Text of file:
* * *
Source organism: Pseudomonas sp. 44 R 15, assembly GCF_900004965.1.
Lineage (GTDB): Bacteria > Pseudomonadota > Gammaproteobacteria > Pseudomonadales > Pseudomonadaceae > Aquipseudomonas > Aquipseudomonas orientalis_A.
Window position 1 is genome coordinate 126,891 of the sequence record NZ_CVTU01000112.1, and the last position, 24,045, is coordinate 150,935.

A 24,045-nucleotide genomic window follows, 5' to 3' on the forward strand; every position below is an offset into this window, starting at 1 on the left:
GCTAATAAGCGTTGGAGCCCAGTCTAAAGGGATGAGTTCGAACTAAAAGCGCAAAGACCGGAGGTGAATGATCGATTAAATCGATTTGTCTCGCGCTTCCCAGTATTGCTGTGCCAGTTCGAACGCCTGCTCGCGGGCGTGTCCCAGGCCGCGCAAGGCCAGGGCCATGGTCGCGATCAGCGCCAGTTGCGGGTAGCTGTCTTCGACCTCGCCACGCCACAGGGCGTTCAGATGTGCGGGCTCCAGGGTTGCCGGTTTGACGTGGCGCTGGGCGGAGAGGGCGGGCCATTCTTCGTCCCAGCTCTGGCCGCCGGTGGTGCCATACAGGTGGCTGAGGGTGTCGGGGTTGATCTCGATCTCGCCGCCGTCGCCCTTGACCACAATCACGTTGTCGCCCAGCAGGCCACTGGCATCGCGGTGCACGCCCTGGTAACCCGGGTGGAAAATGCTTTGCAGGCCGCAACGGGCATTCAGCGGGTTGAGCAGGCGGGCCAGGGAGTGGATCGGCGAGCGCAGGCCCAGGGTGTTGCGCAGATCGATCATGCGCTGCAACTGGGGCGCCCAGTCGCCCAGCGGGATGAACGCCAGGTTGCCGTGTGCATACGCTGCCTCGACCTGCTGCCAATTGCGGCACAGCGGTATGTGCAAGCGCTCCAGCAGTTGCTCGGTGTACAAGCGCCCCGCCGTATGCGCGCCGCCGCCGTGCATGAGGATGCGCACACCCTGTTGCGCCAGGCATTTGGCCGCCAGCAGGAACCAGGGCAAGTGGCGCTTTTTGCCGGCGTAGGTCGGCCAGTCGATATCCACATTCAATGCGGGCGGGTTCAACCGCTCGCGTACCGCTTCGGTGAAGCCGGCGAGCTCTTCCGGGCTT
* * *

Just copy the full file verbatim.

Source organism: Pseudomonas sp. 44 R 15, assembly GCF_900004965.1.
Lineage (GTDB): Bacteria > Pseudomonadota > Gammaproteobacteria > Pseudomonadales > Pseudomonadaceae > Aquipseudomonas > Aquipseudomonas orientalis_A.
Window position 1 is genome coordinate 126,891 of the sequence record NZ_CVTU01000112.1, and the last position, 24,045, is coordinate 150,935.

A 24,045-nucleotide genomic window follows, 5' to 3' on the forward strand; every position below is an offset into this window, starting at 1 on the left:
GCTAATAAGCGTTGGAGCCCAGTCTAAAGGGATGAGTTCGAACTAAAAGCGCAAAGACCGGAGGTGAATGATCGATTAAATCGATTTGTCTCGCGCTTCCCAGTATTGCTGTGCCAGTTCGAACGCCTGCTCGCGGGCGTGTCCCAGGCCGCGCAAGGCCAGGGCCATGGTCGCGATCAGCGCCAGTTGCGGGTAGCTGTCTTCGACCTCGCCACGCCACAGGGCGTTCAGATGTGCGGGCTCCAGGGTTGCCGGTTTGACGTGGCGCTGGGCGGAGAGGGCGGGCCATTCTTCGTCCCAGCTCTGGCCGCCGGTGGTGCCATACAGGTGGCTGAGGGTGTCGGGGTTGATCTCGATCTCGCCGCCGTCGCCCTTGACCACAATCACGTTGTCGCCCAGCAGGCCACTGGCATCGCGGTGCACGCCCTGGTAACCCGGGTGGAAAATGCTTTGCAGGCCGCAACGGGCATTCAGCGGGTTGAGCAGGCGGGCCAGGGAGTGGATCGGCGAGCGCAGGCCCAGGGTGTTGCGCAGATCGATCATGCGCTGCAACTGGGGCGCCCAGTCGCCCAGCGGGATGAACGCCAGGTTGCCGTGTGCATACGCTGCCTCGACCTGCTGCCAATTGCGGCACAGCGGTATGTGCAAGCGCTCCAGCAGTTGCTCGGTGTACAAGCGCCCCGCCGTATGCGCGCCGCCGCCGTGCATGAGGATGCGCACACCCTGTTGCGCCAGGCATTTGGCCGCCAGCAGGAACCAGGGCAAGTGGCGCTTTTTGCCGGCGTAGGTCGGCCAGTCGATATCCACATTCAATGCGGGCGGGTTCAACCGCTCGCGTACCGCTTCGGTGAAGCCGGCGAGCTCTTCCGGGCTT